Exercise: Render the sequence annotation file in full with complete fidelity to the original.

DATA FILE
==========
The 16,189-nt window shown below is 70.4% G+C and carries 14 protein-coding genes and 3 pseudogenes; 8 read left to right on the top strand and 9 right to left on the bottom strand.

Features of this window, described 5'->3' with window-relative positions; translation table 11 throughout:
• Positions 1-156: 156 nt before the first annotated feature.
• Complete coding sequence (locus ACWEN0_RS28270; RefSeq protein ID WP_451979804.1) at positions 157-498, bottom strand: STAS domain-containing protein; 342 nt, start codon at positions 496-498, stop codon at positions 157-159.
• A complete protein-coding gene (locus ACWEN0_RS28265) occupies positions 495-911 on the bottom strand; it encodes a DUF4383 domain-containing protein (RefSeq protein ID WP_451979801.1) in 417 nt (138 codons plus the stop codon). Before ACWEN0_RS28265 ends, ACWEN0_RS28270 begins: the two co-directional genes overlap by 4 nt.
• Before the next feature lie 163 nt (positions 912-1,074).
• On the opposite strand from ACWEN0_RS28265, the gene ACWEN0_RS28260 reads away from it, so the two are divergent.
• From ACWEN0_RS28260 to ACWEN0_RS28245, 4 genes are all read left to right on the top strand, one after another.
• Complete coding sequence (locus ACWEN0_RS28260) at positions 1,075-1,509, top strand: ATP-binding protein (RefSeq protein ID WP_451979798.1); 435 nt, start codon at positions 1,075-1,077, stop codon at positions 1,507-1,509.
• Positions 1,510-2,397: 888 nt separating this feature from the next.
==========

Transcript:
The 16,189-nt window shown below is 70.4% G+C and carries 14 protein-coding genes and 3 pseudogenes; 8 read left to right on the top strand and 9 right to left on the bottom strand.

Features of this window, described 5'->3' with window-relative positions; translation table 11 throughout:
• Positions 1-156: 156 nt before the first annotated feature.
• Complete coding sequence (locus ACWEN0_RS28270; RefSeq protein ID WP_451979804.1) at positions 157-498, bottom strand: STAS domain-containing protein; 342 nt, start codon at positions 496-498, stop codon at positions 157-159.
• A complete protein-coding gene (locus ACWEN0_RS28265) occupies positions 495-911 on the bottom strand; it encodes a DUF4383 domain-containing protein (RefSeq protein ID WP_451979801.1) in 417 nt (138 codons plus the stop codon). Before ACWEN0_RS28265 ends, ACWEN0_RS28270 begins: the two co-directional genes overlap by 4 nt.
• Before the next feature lie 163 nt (positions 912-1,074).
• On the opposite strand from ACWEN0_RS28265, the gene ACWEN0_RS28260 reads away from it, so the two are divergent.
• From ACWEN0_RS28260 to ACWEN0_RS28245, 4 genes are all read left to right on the top strand, one after another.
• Complete coding sequence (locus ACWEN0_RS28260) at positions 1,075-1,509, top strand: ATP-binding protein (RefSeq protein ID WP_451979798.1); 435 nt, start codon at positions 1,075-1,077, stop codon at positions 1,507-1,509.
• Positions 1,510-2,397: 888 nt separating this feature from the next.